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Vol. 9(1), pp. 12-16The McAllen International Orchid Society JournalJanuary 2008

An Initiative to Community Based Orchid Conservation in the Gori Valley, Uttarakhand, Western Himalaya, India

Jeewan Singh Jalal, G. S. Rawat, and Pankaj Kumar

Wildlife Institute of India
Post Box# 18, Dehradun-248001, India
Email: jeewansinghjalal@rediffmail.com

(All photos are credited to the first author.)

Fig. 1. Location map of India and the Gori Valley.

Fig. 2. Distribution map of epiphytic orchids.

The Westen Himalaya forms one of the important botanical regions in India. Despite a long history of botanical explorations there are several valleys in this region which remain under-explored. Gori Valley in eastern flank of Uttarakhand state, adjacent to Nepal border, is one such valley that has remained little known among the botanists due to its remoteness (Fig. 1). The valley is bounded in the north by the Tibetan plateau and in the south-east by Nepal which is separated by river Kali. The Panchachuli group of peaks forms the north-eastern boundary. The total catchment area of valley is 2230 sq. km. This forms about 4% area of the Uttarakhand. The basin is extremely rich in forests and wildlife due to unique biogeographic location. It is estimated that about 88% of the area is under forests (including 64.24% under community forest). This valley supports as many as 121 species of orchids out of 239 species reported from Western Himalaya (Fig. 2). Hence it can be regarded as one of the orchid hotspots in the Western Himalaya. The valley is a remote part of the newly created state of Uttarakhand. Most of the villages are situated very far from the main towns and these areas are so remote and underdeveloped that it takes days together to reach those distant spots. Permanent human habitations occupy the lower valley and some people seasonally migrate to the alpine valleys for six months. There are 171 revenue villages within the whole upper and lower Gori valley, with population of ca. 43,542 individuals. The economy of the people largely depends on agriculture and animal husbandry. The livelihood of the people of Gori valley is largely conditioned by the topography of the terrain and harsh climatic conditions.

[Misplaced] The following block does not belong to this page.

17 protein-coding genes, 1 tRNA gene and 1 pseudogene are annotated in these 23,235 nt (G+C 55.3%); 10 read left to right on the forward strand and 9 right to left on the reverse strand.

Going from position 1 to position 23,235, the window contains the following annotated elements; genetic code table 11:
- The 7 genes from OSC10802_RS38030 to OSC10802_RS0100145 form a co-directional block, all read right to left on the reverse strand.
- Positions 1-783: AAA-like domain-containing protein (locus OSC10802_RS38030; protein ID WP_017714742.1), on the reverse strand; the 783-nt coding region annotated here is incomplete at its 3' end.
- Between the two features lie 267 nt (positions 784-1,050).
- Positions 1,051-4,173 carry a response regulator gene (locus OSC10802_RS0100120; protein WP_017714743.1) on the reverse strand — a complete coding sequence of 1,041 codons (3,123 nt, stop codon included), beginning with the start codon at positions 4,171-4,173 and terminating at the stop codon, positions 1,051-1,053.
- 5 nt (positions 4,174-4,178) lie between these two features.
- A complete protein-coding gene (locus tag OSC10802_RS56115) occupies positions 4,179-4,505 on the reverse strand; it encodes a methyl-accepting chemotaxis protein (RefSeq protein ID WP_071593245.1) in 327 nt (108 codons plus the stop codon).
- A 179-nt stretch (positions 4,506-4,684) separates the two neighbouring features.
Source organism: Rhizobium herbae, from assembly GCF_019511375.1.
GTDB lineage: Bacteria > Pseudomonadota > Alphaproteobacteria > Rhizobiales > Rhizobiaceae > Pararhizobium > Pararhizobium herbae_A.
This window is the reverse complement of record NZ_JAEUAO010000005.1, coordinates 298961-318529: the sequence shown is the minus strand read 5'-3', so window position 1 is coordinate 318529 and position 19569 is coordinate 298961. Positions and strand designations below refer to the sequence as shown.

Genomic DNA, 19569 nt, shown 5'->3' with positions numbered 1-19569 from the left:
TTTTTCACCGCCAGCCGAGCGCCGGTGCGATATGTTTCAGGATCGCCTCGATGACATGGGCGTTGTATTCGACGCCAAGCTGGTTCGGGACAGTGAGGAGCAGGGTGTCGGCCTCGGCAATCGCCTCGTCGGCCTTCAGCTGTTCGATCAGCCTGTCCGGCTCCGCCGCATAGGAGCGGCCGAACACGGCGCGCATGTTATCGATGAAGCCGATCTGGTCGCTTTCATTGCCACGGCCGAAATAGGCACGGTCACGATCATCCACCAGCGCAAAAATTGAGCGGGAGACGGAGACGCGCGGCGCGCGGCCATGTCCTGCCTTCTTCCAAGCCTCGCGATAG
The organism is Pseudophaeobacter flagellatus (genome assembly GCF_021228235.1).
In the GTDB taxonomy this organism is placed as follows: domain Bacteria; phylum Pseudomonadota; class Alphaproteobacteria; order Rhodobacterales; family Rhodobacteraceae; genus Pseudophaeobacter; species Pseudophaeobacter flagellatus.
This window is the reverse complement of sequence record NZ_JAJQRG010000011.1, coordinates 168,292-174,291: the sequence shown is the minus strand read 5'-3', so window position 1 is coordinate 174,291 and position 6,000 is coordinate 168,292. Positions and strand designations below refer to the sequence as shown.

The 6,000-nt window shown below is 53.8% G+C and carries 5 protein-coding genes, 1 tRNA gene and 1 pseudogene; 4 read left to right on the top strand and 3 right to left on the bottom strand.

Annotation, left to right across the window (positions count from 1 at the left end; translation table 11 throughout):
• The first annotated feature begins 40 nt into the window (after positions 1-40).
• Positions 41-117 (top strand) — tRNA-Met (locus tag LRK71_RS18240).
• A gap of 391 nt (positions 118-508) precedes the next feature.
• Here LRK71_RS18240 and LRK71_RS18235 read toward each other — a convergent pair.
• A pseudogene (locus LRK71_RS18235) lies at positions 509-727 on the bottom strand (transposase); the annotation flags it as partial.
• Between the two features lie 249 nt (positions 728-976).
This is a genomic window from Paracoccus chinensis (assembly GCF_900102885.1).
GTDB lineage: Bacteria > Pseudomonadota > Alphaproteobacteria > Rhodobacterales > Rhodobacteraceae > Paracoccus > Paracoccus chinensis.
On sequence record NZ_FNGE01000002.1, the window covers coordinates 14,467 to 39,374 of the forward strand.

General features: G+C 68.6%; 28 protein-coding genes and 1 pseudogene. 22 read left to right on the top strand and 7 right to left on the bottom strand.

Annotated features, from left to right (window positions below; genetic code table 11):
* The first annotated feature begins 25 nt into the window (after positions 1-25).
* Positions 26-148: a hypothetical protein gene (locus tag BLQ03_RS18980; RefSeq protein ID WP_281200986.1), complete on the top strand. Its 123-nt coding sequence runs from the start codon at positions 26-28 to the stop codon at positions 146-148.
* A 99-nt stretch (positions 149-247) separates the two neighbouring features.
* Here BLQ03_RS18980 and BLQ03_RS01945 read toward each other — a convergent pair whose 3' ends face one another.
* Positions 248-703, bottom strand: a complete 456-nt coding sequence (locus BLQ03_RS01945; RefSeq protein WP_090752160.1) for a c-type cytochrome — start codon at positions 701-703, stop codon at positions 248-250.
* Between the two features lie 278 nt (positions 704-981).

Fig. 3. Distribution map of terrestrial orchids.